Li Xiaolin, the daughter of former Chinese premier Li Peng, surprised her critics this week after she was snapped carrying a cloth bag to a session at the annual convention of a national political consultancy body in Beijing.
She now heads China Power International Development (CPI), and is known for her expensive tastes and her luxury attire. CPI is a Hong Kong-listed subsidiary of the State owned giant China Power Investment Corporation.
Yet a photo published by Chinese newspapers on Tuesday showed that Li, dressed in a light coloured suit, was carrying a nondescript cloth bag into a session.
In 2012, Li was photographed wearing a 14,000-yuan salmon-pink trouser suit designed by Emilio Pucci and a Chanel pearl necklace worth 8,000 yuan to the annual CPPCC conference in Beijing. It triggered a heated discussion on how political power intersects with personal wealth in the country, and many have speculated that she has benefited hugely from her father’s influence.
Li was first elected a delegate to the national advisory body in 2008, and is now serving her second 5-year term.
In 2013, Li showed up at the Boao forum in Hainan wearing a dress by designer Azzedine Alaïa, a label that has also been worn by high-profile figures including Michelle Obama and Lady Gaga.
Li has has been widely criticised for showing off her lavish lifestyle. She came under fire again in 2013 after confessing in an interview that she regretted only having one child and that she was from “a generation of giving".
On Tuesday, photos of a cloth-bag-carrying Li received mixed reactions online. Some net users said they were glad that Li was “finally being low-key,” others said they thought she was just “putting on a show”.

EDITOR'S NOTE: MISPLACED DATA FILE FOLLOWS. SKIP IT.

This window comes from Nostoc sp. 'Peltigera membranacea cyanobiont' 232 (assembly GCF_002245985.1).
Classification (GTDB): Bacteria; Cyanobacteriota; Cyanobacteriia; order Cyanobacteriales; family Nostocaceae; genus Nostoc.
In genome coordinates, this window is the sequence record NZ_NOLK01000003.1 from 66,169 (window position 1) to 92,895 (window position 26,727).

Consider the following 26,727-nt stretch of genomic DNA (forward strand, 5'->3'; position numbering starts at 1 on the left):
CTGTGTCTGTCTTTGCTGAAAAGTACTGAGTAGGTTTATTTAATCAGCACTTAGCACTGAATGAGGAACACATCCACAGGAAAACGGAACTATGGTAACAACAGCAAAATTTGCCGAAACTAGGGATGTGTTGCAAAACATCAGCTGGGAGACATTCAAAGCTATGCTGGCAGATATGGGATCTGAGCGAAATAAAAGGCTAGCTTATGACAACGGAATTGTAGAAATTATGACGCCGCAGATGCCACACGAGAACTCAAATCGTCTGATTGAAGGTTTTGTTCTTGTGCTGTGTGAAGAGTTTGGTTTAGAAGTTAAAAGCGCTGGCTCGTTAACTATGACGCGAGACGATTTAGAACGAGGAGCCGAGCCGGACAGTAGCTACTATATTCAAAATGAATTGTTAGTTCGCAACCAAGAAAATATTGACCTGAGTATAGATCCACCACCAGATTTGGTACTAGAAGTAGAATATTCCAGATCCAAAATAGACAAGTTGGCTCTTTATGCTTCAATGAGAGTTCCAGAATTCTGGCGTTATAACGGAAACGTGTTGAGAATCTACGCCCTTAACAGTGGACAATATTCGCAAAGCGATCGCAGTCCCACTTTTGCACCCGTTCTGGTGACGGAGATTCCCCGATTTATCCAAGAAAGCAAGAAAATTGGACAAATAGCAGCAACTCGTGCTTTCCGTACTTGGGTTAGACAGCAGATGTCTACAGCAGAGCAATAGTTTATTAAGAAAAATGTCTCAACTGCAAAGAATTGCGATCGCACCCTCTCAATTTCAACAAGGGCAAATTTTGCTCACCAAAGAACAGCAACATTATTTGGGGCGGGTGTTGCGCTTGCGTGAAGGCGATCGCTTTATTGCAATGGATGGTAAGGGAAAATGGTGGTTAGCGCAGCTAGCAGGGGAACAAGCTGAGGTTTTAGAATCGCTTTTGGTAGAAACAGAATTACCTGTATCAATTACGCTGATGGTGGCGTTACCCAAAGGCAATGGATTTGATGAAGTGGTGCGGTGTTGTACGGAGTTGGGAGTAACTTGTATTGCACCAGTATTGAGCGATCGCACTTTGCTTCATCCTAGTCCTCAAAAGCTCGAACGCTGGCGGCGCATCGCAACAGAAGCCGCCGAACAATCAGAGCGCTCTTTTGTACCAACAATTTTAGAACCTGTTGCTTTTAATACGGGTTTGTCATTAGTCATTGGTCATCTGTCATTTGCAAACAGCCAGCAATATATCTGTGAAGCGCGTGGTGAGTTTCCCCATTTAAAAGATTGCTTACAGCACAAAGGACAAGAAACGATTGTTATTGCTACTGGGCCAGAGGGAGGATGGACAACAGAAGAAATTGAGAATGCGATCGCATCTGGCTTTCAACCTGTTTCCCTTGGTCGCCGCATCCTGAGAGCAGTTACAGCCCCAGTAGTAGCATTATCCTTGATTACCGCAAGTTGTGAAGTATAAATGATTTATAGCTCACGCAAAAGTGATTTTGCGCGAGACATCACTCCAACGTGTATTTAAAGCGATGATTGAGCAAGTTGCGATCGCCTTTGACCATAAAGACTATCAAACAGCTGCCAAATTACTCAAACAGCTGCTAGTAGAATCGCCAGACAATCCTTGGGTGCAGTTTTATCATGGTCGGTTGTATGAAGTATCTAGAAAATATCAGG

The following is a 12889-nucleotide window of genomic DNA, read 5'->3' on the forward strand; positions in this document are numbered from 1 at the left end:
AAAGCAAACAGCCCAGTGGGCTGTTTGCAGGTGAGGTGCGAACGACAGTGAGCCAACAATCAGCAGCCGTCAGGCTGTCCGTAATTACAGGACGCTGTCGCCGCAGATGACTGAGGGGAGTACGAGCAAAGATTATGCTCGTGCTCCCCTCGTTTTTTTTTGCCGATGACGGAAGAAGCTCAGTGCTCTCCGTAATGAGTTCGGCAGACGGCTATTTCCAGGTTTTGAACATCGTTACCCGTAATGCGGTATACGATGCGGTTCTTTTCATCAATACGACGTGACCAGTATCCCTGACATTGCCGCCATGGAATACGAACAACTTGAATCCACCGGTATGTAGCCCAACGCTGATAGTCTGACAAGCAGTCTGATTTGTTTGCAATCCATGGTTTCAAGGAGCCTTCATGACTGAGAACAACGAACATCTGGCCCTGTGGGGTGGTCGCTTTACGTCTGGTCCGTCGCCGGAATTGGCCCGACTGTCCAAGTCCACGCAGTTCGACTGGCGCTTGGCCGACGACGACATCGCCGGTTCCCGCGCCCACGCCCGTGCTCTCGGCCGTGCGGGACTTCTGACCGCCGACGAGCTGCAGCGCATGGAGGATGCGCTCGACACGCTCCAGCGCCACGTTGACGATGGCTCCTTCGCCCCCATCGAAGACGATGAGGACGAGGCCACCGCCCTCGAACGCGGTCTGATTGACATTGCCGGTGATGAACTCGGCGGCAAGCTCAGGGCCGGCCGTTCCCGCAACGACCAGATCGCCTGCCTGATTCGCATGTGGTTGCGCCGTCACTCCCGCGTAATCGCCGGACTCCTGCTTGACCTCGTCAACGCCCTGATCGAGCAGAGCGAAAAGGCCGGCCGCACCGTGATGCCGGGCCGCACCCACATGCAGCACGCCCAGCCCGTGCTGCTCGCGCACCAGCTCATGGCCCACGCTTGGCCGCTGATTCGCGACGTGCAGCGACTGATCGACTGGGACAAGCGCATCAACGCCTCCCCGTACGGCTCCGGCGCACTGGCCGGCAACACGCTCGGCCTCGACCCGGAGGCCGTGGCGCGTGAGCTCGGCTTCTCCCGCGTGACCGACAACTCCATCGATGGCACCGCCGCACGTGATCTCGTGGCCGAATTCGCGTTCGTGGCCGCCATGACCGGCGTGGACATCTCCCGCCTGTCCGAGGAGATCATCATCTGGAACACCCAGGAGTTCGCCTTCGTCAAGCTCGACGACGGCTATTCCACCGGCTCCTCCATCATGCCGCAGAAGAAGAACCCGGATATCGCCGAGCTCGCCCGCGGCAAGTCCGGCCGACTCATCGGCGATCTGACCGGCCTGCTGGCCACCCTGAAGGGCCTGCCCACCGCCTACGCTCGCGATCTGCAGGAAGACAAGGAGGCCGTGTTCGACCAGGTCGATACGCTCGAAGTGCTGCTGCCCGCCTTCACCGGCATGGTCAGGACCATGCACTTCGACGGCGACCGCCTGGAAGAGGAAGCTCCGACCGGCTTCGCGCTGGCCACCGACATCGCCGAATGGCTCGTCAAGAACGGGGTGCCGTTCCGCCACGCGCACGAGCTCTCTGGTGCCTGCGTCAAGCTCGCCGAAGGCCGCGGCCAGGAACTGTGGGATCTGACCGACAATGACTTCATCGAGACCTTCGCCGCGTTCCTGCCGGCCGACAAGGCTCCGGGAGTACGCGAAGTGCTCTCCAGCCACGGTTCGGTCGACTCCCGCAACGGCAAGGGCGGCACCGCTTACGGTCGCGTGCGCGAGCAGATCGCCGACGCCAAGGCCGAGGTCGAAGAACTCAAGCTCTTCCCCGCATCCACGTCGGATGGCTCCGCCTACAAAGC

Others speculated she was trying to operate under the radar during a sensitive time when President Xi Jinping is waging a fully-fledged campaign against corruption.
"It's for her own good to stay low-key now," one wrote.
Li's name appeared in a January report on tax havens written by investigative journalists that revealed the secret offshore holdings of close relatives of China's current or former leaders. The report, published by the International Consortium of Investigative Journalists (ICIJ), showed she was the director of Tianwo Holdings and Tianwo Development, both set up in the British Virgin Islands, a well-known tax haven, in 2005.
The flow of capital into the tax haven is said to have had an impact on the Chinese economy.
Li did not respond to the ICIJ's repeated requests for comment, according to the report.
The name Li Xaolin remained a censored keyword on Weibo on Tuesday.